Allwright Bourke

Tips for purchasers of commercial property

  • Unlike purchase of residential properties, the contract for purchase of commercial property does not have a cooling off period. The contract is unconditional on exchange. 
  • Do ensure that your intended enterprise from the property is authorised and permitted by the local authorities. For this, check with the council for their authorisations, permissions, and requirements. 
  • All due diligence regarding the property (inspection reports, authorisations, permissions, vendor identity, valuation, finance, etc.) must be completed prior to exchange of contracts.
  • You may be required to obtain council approval for intended development on the property, including internal fixtures and fittings.
  • All properties constructed prior to 31 December 2003 must provide asbestos register and asbestos management plan
  • Unless the property is being sold as going concern, GST may be payable in addition to the price.
  • GST may be payable on the amounts due and payable in respect of amounts payable as council rates, water rates, land tax, and (if applicable) strata levies.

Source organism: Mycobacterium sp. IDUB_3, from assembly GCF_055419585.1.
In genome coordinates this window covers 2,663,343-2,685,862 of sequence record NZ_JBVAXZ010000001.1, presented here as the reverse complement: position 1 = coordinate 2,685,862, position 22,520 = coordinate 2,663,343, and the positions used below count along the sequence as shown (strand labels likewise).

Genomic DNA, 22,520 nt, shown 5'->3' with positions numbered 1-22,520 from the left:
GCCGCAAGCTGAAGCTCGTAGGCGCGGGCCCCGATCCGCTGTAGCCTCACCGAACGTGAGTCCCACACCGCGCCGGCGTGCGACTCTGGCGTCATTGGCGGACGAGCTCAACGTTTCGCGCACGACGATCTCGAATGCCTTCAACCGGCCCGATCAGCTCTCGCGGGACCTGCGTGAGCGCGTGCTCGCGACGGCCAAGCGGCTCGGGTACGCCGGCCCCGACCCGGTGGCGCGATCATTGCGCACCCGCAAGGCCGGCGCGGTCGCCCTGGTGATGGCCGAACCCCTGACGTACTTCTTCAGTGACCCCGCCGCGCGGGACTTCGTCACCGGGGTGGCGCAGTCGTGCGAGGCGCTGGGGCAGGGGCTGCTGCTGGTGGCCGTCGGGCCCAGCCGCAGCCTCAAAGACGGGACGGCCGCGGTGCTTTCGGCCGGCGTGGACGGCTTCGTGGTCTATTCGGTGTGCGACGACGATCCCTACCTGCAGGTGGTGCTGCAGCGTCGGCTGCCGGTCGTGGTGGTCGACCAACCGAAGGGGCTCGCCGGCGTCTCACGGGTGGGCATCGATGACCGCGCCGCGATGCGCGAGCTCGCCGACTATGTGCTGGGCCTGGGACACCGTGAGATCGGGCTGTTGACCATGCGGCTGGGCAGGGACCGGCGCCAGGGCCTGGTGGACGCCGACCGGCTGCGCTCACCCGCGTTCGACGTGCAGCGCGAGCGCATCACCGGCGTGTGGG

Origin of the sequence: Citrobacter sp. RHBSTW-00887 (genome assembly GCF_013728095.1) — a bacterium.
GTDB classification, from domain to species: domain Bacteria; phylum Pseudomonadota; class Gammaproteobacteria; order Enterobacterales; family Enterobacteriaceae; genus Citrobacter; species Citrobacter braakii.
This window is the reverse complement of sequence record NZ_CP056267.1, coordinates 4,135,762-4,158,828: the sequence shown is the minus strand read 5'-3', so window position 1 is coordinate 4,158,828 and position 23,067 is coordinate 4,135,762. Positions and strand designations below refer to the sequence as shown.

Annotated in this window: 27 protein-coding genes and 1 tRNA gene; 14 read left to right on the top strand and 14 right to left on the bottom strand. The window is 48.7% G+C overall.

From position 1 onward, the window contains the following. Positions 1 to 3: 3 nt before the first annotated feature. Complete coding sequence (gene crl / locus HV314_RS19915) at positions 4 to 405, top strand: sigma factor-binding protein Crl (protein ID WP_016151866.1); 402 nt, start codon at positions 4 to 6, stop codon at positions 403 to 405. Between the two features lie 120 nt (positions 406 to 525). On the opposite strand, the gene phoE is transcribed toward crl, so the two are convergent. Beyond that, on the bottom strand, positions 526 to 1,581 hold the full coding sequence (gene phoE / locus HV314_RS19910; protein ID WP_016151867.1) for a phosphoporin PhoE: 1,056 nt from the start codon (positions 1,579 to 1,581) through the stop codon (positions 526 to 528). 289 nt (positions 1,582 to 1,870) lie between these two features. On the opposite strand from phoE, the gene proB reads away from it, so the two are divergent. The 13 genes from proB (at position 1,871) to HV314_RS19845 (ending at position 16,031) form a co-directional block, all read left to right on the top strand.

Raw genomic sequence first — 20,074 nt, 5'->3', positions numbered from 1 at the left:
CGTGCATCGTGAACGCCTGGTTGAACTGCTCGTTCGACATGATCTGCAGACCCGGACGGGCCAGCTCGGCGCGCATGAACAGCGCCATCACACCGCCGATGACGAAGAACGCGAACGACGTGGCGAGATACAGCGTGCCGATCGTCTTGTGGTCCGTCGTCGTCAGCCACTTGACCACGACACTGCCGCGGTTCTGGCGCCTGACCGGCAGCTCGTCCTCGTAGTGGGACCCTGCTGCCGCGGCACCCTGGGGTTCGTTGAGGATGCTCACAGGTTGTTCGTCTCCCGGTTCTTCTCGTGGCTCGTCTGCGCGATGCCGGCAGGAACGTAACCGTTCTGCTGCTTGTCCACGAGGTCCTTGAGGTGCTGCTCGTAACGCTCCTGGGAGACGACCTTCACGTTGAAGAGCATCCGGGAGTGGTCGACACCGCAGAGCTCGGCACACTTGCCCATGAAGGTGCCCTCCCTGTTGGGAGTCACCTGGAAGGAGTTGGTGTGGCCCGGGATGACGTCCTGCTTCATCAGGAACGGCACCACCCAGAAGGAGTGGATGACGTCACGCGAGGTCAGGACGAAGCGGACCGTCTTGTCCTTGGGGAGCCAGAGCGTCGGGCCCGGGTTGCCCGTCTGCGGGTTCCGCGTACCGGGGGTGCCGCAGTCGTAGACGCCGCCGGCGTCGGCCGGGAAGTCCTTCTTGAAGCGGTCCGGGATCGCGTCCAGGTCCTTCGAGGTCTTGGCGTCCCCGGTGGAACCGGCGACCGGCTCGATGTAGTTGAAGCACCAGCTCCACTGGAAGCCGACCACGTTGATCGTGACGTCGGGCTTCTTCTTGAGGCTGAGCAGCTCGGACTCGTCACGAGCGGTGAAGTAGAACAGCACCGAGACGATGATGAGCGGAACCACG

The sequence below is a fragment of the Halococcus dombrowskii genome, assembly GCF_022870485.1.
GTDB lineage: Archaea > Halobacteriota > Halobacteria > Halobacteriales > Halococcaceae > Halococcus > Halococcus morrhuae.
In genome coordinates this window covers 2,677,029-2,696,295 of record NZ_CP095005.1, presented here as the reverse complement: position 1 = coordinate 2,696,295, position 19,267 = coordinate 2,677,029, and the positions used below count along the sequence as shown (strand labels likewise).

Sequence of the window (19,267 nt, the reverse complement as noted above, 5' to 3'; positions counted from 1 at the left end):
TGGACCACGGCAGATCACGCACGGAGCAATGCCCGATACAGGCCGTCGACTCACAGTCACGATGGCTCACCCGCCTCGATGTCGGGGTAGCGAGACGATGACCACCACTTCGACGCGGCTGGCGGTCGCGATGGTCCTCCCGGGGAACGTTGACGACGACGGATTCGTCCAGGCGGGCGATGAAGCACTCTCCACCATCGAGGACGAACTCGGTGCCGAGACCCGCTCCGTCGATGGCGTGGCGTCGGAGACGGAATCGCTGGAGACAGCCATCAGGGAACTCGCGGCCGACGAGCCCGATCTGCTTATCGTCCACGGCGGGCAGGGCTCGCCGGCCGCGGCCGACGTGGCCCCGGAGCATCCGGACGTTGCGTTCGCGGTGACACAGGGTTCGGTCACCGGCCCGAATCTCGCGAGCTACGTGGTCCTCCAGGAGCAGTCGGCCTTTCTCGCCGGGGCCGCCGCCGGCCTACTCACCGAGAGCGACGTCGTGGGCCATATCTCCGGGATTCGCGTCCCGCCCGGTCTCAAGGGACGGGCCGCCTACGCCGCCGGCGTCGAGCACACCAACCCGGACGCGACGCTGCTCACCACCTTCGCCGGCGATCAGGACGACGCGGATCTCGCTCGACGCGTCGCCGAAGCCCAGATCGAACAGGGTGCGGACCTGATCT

• You will be liable for land tax on the property from and after purchase of property. Therefore, on the settlement date either all land tax is paid off to Revenue NSW or vendor must provide land tax clearance certificate
  • The duty payable is calculated on the value that is a total of price and GST.
  • The requisitions on title attached to the contract are different from the requisitions on title attached to a residential property contract.
  • In all other respects, the transaction is similar to purchase of residential property. 
  • Sometimes the contract for sale of land also includes in the same contract the terms and conditions for sale of business. This is generally done when the vendor for sale of commercial property is also the vendor for sale of business.
  • If the contract for sale of commercial property includes the terms and condition for sale of business in the same contract, it is advisable that for the purposes of duty, the parties, by way of special condition in the contract, apportion the price on the contract in the categories of:

‣ Land and building

‣ Fixtures and fittings

‣ Plant and equipment

‣ Goodwill


If the price is not apportioned, the purchaser may be paying duty on the components on which otherwise no duty is payable.


Ready to navigate the complexities of commercial property transactions? Contact Allwright Bourke today for expert guidance and legal support tailored to your needs. Let’s make sure your next venture is a success. Reach us by phone (1300 225 297) or by email (

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Allwright Bourke Lawyers & Conveyancing Has Acquired David Fletcher and Associates.